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In the near future, your Google search results might contain something you hadn't noticed before: documents published through Google Apps.
According to The Register, Google sent an email to Google Apps users last Friday indicating that some documents published through Google Apps will soon be indexable by Google's crawler.
A post on the Google Docs help forum explains:
We will be launching a change for published docs. The change will allow published docs that are linked to from a public website to be crawled and indexed, which means they can appear in search results you see on Google.com and other search engines.
The change only applies to documents that have been published with the "Publish as web page" or "Publish/embed" options selected. Google Apps users who don't want their published documents to be indexable can unpublish them.
While this seems like a minor change and it is for the most part, there are a couple of issues this change raises worth noting.
First, it will be interesting to see how Google integrates Google Apps search results (will they eventually be highlighted a la YouTube videos?) and how well they generally rank. If black hat SEOs and spammers believe there's any chance documents published via Google Apps can be used for gain, Google Apps will likely find itself the target of abuse. Other document sharing services like Scribd and another Google property that has been popular with spammers, Blogger, have been the subject of such abuse.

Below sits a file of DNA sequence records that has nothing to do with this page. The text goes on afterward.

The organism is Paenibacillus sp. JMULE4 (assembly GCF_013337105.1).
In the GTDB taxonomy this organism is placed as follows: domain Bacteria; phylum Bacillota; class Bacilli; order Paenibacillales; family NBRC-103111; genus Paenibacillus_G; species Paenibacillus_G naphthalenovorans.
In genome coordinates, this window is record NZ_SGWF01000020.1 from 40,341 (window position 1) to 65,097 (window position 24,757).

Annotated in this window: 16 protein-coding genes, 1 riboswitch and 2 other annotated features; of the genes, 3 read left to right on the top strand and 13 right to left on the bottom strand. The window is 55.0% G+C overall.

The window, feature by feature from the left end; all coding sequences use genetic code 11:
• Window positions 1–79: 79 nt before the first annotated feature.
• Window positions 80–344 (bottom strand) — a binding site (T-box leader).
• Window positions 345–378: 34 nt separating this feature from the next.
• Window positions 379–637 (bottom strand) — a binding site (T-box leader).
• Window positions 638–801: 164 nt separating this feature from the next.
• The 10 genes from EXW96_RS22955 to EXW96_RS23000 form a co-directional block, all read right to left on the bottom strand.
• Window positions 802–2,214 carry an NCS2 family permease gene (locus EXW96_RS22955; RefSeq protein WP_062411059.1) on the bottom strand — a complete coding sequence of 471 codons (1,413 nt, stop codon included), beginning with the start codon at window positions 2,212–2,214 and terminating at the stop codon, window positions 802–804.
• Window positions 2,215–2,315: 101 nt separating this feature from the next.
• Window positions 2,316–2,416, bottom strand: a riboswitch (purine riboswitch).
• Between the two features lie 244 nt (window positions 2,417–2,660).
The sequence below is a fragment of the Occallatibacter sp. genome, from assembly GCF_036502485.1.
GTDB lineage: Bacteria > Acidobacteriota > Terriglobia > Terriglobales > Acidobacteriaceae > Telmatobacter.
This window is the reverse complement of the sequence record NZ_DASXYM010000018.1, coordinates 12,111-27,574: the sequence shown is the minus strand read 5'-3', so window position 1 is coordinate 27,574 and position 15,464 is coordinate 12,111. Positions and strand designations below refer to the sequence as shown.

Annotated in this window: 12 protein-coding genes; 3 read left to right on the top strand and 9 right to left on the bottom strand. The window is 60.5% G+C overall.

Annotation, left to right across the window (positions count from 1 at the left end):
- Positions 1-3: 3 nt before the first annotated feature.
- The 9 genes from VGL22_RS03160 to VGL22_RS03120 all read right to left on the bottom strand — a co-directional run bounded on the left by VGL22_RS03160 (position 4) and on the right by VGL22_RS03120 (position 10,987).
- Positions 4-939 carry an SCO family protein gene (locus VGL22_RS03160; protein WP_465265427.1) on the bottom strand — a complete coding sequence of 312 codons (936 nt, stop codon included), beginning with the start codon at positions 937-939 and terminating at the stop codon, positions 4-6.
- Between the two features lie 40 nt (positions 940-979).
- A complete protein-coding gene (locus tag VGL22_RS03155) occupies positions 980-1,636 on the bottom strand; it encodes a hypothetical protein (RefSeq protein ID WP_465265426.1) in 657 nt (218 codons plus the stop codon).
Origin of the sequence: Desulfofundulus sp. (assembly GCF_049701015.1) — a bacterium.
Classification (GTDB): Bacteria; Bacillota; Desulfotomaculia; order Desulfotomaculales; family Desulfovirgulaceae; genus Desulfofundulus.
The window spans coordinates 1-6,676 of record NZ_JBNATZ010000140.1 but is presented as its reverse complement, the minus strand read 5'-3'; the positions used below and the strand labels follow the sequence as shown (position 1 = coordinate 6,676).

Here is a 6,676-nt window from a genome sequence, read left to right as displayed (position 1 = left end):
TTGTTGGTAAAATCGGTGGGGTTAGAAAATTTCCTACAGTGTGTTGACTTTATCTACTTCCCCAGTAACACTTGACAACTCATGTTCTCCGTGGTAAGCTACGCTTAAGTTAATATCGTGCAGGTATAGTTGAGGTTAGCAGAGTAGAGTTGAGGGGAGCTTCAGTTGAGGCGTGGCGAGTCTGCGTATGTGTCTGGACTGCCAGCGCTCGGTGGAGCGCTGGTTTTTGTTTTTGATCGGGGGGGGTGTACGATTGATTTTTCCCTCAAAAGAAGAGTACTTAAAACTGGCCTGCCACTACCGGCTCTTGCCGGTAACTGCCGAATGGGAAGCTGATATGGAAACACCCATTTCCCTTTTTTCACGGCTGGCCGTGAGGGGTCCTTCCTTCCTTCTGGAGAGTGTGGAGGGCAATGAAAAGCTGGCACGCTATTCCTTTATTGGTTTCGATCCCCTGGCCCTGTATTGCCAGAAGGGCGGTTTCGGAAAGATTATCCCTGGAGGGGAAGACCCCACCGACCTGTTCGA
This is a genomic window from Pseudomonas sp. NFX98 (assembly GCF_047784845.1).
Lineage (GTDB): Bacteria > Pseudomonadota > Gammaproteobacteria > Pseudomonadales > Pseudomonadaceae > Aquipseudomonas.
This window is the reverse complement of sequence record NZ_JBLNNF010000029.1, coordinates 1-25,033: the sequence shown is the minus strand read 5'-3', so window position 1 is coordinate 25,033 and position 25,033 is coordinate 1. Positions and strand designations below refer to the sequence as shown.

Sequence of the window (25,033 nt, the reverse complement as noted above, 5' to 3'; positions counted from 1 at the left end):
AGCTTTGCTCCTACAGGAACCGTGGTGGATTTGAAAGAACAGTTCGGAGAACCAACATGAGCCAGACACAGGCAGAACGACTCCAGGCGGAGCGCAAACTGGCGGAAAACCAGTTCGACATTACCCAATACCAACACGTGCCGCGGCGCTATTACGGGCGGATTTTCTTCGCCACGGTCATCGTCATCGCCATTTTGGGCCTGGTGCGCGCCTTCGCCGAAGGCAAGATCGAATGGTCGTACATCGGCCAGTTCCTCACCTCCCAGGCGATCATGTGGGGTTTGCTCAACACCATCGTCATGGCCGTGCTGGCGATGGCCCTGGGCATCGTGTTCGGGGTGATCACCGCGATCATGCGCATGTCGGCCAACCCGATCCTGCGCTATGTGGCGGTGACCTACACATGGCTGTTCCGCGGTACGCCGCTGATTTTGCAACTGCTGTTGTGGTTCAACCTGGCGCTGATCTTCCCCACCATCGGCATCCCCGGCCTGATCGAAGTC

Second, the decision to index certain Google Apps docs highlights the fact that Google's core business (search) can create some conflict with its other businesses (in this case providing a suite of online office apps). Here, it's clear that search considerations outweighed potential convenience and privacy concerns of Google Apps users.
While it is true that Google Apps users who have published any of their documents publicly should be aware of the possibility that their docs will end up in a search index somewhere, the "Hi. We've decided we might index your docs soon so you'll need to unpublish any docs you don't want indexed" approach is hardly what one would expect from a company providing a commercial-level office suite. Adding insult to injury, The Register points out that "Google Apps master view does not tell you which docs are publicly published and which aren't".
Once Google Apps documents hit the Google index and Google Apps users start discovering their docs in it we'll see whether or not this is a big deal or much ado about nothing.